He decided he wanted to play for Canada's national team in 1966 but had to struggle, again with Imlach, to regain his amateur standing. Imlach, who could hardly stand in the way of a man who wanted to play for his country, finally allowed Brewer to play for the national team, which he did for one year. He then spent a season as a player-coach with the Muskegon, Michigan, team in the International Hockey League, earning a share of the gate because of his star status. His next stop was in Finland again as a player-coach with the Finnish national team while he took courses at the University of Helsinki.

While Brewer was away, his professional rights were traded by the Leafs to the Detroit Red Wings, along with Frank Mahovlich, Pete Stemkowski and Garry Unger, for Norm Ullman, Paul Henderson and Floyd Smith. It took Detroit manager Sid Abel more than a year to sign Brewer, which he did one hour before those rights would have reverted to the Maple Leafs. Brewer was partially convinced by Mahovlich and Bob Baun, former teammates in Toronto whose careers were rejuvenated with the Red Wings. Mahovlich, who had wilted under Imlach's intense pressure in Toronto as well, called Brewer in Finland several times to encourage his return to the NHL. Brewer had an incredible season in 1969-70 with the Red Wings, earning a place on the league's Second All-Star Team. In the summer of 1970, he sent a two-paragraph letter to Abel setting out his retirement, an announcement that shocked his teammates and management. He did return the next year, but this time to Scotty Bowman's St. Louis Blues, where he played for two years before retiring again. He joined the Toronto Toros of the World Hockey Association in 1973-74 and played for one year. In 1979-80, after almost six years out of the game, he made a comeback with the Maple Leafs. "I guess I've always had it on my mind," the 41 year old said, "to die a Maple Leaf." He played for 20 games before quitting for good.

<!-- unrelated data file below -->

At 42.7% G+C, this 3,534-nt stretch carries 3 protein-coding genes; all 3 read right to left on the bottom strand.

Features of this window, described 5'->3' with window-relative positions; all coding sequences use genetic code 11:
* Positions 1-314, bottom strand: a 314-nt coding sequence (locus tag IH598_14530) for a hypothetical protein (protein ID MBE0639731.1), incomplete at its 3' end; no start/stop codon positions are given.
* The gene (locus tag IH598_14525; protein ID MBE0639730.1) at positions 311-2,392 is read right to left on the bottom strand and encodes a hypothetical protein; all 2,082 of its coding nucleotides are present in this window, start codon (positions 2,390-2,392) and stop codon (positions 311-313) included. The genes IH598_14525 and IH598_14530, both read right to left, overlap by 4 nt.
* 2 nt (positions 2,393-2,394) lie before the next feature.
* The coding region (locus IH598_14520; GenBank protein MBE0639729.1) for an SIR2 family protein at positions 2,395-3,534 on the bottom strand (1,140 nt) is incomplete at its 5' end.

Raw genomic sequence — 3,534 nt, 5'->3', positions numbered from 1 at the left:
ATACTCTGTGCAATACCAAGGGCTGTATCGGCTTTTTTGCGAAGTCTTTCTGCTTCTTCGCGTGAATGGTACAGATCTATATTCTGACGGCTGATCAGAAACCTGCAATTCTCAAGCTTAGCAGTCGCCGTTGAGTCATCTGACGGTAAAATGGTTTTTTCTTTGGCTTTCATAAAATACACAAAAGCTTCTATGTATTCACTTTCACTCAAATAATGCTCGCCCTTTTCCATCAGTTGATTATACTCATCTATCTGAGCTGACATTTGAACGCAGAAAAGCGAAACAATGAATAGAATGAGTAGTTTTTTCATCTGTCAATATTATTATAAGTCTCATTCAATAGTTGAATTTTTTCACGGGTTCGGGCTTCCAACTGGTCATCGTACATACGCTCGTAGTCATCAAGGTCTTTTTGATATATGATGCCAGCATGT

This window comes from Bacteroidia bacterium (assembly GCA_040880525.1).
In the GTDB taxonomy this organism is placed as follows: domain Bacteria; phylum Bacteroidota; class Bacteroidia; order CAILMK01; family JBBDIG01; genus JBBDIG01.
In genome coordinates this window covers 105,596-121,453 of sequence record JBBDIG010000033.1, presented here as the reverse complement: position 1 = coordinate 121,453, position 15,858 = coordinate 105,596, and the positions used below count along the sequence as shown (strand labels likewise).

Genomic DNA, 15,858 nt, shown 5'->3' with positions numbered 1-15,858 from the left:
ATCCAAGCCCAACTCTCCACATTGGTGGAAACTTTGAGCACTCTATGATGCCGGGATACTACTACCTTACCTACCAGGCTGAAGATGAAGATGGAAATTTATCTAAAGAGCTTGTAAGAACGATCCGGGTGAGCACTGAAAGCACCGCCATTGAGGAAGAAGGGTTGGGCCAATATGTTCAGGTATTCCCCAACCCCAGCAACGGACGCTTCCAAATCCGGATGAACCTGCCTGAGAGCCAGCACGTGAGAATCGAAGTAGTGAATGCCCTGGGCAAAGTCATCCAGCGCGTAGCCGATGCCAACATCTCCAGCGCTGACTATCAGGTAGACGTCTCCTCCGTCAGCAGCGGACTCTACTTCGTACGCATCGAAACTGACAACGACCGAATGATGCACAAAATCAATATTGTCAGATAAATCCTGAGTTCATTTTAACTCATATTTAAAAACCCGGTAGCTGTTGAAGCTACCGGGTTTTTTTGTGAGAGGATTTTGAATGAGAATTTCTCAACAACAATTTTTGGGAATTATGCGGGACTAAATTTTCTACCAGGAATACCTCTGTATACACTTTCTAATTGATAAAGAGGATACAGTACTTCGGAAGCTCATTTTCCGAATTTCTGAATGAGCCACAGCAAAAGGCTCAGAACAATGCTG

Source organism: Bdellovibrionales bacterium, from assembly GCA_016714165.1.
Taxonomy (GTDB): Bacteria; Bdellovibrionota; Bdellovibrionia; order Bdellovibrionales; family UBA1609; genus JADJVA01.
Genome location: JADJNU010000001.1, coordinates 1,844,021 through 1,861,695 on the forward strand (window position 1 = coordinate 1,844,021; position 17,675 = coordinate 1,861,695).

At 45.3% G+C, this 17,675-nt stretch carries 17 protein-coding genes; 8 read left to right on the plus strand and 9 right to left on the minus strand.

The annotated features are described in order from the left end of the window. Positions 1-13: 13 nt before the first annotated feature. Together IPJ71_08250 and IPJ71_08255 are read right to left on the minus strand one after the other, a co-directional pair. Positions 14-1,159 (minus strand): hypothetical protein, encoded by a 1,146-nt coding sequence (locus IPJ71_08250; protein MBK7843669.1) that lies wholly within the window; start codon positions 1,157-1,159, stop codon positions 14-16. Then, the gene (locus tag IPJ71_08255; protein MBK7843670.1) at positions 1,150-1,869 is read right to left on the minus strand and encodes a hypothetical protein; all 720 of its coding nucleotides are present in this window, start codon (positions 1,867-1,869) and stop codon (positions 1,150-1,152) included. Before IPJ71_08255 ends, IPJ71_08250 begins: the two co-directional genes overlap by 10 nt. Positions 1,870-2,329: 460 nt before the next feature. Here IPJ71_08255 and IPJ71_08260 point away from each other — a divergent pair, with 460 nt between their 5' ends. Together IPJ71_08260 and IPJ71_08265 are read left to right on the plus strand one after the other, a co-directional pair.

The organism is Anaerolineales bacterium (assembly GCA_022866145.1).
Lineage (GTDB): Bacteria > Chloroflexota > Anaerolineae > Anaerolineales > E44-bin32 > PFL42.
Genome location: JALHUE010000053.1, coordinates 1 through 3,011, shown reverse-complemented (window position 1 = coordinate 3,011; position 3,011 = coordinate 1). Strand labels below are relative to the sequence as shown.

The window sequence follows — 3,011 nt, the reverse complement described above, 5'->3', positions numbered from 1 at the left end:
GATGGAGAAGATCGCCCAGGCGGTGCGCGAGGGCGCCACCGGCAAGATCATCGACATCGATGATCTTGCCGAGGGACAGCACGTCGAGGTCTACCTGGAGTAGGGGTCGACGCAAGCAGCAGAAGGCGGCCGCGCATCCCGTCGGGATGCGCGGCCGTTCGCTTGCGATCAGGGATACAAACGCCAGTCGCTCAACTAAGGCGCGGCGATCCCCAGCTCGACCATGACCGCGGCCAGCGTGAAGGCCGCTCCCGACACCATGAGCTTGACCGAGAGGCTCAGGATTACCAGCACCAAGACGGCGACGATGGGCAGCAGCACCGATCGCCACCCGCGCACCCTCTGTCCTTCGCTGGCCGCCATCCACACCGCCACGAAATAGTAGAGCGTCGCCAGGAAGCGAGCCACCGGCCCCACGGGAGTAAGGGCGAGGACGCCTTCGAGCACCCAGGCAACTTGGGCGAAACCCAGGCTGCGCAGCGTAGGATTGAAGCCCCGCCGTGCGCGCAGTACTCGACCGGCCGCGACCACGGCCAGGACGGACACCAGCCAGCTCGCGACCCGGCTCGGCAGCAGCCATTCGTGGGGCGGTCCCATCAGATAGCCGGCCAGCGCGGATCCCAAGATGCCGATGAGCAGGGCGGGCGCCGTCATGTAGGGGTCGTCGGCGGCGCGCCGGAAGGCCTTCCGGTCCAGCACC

Player agent and union leader Alan Eagleson had been instrumental in Brewer's reinstatement as an amateur in 1966. After his career finally ended, however, Brewer began to investigate some of Eagleson's business dealings. Brewer's findings led to Eagleson's eventual conviction on a number of fraud related charges. The former head of the players' association was jailed in 1998, thanks in large measure to Brewer's efforts on behalf of the alumni association.

Courtesy of the Hockey Hall of Fame




1 p - WSH 82 56 18 8 252 193 120
2 x - PIT 82 48 26 8 245 203 104
3 y - FLA 82 47 26 9 239 203 103
4 x - NYR 82 46 27 9 236 217 101
5 x - NYI 82 45 27 10 232 216 100
6 x - TBL 82 46 31 5 227 201 97
7 x - PHI 82 41 27 14 214 218 96
8 x - DET 82 41 30 11 211 224 93
9 BOS 82 42 31 9 240 230 93
10 CAR 82 35 31 16 198 226 86
11 OTT 82 38 35 9 236 247 85
12 NJD 82 38 36 8 184 208 84
13 MTL 82 38 38 6 221 236 82
14 BUF 82 35 36 11 201 222 81
15 CBJ 82 34 40 8 219 252 76
16 TOR 82 29 42 11 198 246 69


H. Zetterberg 82 13 37 -15 50
P. Datsyuk 66 16 33 7 49
D. Larkin 80 23 22 11 45
T. Tatar 81 21 24 4 45
G. Nyquist 82 17 26 -2 43
J. Abdelkader 82 19 23 -16 42
M. Green 74 7 28 -6 35
B. Richards 68 10 18 4 28
D. Helm 77 13 13 -2 26
N. Kronwall 64 3 23 -21 26
P. Mrazek 27 16 6 .921 2.33
J. Howard 14 14 5 .906 2.80